David Ben-Gurion

Part Washington, part Moses, he was the architect of a new nation state that altered the destiny of the Jewish people--and the Middle East

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Ever since he was a frail child with a disproportionately big head, David Ben-Gurion was always clear about his next move, about the Jewish people's destination, about the link between his steps and the deliverance of the Jews in their biblical homeland.

Ben-Gurion ached to be an intellectual; during the most dramatic years of his leadership, he gulped philosophy books, commented on the Bible, flirted with Buddhism, even taught himself ancient Greek in order to read Plato in the original; he had a relentless curiosity about the natural sciences (but no taste for fiction or the fine arts). He would quote Spinoza as if throwing rocks at a rival. Verbal battle, not dialogue, was his habitual mode of communication. Rather than a philosopher, he was a walking exclamation mark, a tight, craggy man with a halo of silvery hair and a jawbone that projected awesome willpower and a volcanic temper.

He came from the depressed depths of small-town Polish-Jewish life, which he left behind in 1906. Inspired by a Hebrew-Zionist upbringing, shocked by anti-Semitic pogroms in Eastern Europe, he went to Turkish Palestine "to build it and be rebuilt by it," as was the motto of those days. He became a pioneer, a farmhand, active with early Zionist-socialist groups. At age 19 he was what he would remain all his life: a secular Jewish nationalist who combined Jewish Messianic visions with socialist ideals, a man with fierce ambition for leadership, extraordinary tactical-political skills and a sarcastic edge rather than a sense of humor.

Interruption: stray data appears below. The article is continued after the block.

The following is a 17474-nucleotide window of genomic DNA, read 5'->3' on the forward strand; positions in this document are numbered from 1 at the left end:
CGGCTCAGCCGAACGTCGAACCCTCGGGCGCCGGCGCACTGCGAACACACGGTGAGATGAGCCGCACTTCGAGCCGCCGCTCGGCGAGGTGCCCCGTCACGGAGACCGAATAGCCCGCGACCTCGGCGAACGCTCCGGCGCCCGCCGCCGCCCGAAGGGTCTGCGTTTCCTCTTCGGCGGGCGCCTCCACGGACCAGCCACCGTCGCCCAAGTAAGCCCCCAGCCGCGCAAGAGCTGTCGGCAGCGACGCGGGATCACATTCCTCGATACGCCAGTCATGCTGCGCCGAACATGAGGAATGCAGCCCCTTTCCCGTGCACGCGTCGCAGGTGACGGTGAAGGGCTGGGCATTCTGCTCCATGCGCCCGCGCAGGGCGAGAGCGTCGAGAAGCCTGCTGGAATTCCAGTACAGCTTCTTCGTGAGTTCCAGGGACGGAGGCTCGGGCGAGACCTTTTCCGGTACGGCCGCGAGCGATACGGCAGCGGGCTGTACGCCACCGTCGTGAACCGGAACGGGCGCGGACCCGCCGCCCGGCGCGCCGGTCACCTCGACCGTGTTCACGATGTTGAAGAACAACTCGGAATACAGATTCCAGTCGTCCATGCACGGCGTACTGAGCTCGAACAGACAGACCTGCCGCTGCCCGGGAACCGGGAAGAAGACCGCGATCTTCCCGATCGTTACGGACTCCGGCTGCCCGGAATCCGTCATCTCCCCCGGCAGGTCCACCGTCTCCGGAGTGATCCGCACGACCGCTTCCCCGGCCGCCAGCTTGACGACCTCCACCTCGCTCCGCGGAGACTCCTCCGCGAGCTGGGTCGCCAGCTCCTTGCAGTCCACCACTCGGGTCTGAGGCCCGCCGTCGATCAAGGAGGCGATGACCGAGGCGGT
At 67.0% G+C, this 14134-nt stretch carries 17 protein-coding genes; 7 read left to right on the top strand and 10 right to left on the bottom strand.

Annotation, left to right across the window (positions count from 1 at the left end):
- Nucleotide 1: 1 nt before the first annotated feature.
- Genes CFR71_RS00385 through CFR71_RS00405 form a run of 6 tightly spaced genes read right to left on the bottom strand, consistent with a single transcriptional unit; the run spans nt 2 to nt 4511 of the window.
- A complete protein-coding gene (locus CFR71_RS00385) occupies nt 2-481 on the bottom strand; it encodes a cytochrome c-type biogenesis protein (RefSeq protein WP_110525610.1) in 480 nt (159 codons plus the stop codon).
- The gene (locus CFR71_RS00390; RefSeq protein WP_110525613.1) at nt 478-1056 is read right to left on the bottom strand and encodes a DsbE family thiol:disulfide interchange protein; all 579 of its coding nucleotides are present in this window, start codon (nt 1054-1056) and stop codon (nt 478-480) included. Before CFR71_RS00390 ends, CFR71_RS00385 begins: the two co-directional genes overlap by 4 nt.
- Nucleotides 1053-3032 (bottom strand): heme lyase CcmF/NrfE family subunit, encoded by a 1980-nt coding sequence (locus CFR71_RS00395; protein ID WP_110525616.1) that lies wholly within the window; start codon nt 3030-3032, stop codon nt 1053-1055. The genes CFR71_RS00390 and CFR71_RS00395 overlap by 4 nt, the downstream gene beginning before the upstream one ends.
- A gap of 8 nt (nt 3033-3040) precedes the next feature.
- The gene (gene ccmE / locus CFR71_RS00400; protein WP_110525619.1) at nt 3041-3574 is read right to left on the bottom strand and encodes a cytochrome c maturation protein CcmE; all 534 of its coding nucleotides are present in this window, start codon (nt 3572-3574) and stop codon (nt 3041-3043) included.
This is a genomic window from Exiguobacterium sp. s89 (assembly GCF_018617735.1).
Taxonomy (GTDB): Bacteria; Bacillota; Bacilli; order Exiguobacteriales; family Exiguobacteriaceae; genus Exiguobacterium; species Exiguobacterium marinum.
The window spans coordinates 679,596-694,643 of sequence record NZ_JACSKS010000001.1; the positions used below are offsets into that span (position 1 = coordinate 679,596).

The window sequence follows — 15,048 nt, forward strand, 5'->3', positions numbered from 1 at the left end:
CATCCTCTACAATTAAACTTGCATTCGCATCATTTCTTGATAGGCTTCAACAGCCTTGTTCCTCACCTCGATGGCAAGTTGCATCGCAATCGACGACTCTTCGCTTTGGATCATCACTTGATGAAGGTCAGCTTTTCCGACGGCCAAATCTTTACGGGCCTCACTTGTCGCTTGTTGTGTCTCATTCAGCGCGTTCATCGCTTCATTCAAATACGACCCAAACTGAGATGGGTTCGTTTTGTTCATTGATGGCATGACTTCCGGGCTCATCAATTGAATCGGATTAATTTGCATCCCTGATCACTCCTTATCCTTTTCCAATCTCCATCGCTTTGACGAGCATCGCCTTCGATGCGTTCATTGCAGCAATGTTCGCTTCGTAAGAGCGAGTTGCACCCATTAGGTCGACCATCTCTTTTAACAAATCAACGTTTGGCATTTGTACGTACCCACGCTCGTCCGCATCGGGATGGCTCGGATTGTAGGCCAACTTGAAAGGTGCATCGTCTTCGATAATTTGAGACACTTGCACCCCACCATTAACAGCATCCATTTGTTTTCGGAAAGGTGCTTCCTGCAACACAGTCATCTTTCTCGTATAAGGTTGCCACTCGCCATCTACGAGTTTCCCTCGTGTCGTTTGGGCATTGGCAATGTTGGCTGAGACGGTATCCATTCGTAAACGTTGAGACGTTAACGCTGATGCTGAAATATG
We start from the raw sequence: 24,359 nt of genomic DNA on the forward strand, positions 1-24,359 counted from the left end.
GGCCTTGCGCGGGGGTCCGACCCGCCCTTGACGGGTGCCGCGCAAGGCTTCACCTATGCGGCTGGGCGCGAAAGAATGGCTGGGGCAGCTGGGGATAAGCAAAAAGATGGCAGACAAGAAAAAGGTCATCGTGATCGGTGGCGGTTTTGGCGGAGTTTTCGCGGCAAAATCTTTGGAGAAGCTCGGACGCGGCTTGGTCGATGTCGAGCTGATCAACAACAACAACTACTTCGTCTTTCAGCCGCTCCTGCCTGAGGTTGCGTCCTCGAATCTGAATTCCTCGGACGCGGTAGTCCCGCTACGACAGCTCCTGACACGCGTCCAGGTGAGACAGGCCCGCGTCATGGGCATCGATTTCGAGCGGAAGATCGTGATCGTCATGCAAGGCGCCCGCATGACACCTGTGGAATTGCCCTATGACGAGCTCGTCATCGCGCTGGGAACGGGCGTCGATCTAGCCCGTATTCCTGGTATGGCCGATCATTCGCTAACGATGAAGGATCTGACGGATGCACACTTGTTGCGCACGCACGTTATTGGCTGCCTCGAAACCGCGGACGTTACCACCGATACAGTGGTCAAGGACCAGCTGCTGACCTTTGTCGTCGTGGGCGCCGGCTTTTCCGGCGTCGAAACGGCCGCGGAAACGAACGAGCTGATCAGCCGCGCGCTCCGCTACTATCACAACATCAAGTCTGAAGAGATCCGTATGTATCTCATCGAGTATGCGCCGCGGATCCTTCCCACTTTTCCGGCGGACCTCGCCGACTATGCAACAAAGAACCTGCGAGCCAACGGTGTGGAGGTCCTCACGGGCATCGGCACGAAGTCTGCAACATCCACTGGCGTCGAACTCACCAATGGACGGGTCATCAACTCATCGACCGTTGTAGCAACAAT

In 1915 Ben-Gurion, expelled from Palestine for his nationalist and socialist activities, chose to go to New York City, where he hastily taught himself English and plunged head on into perpetrating the local Zionist-socialist movement. Yet his authoritative, almost despotic character and his enchantment with Lenin's revolution and leadership style were tempered during his three years in the U.S. by the impact American democracy left on him. Many years later, Ben-Gurion, who was urged by some countrymen to "suspend" democracy more than once, refused to do so.

After World War I he returned to Palestine, now governed by Britain and--after 1920--designated by the League of Nations as a "National Home" for the Jewish people. He rose to prominence in the growing Zionist-socialist movement. The increasing anti-Semitism in Europe during the 1920s and '30s sent waves of Jewish immigrants into the country. Furious Arab leaders launched a rebellion against the British and a holy war on the Jews. Much earlier than others, Ben-Gurion recognized the depth and rationale of Arab objection to Zionism: he was aware of the tragic nature of a clash between two genuine claims to the same land. His position on this can be described neither as hawkish nor dovish: he saw the creation of an independent homeland for the homeless Jewish people as, first and foremost, a crucial provision for the survival of persecuted Jews.

At the cost of being labeled a traitor (by extremists on the right) and an opportunist (by the dogmatic left), he was ready to go a long way to accommodate the Arabs. Yet he was one of the first to foresee that in order for the Jews to avoid a showdown with the Arabs or to survive such a showdown, they must set up a shadow state and a shadow military force.

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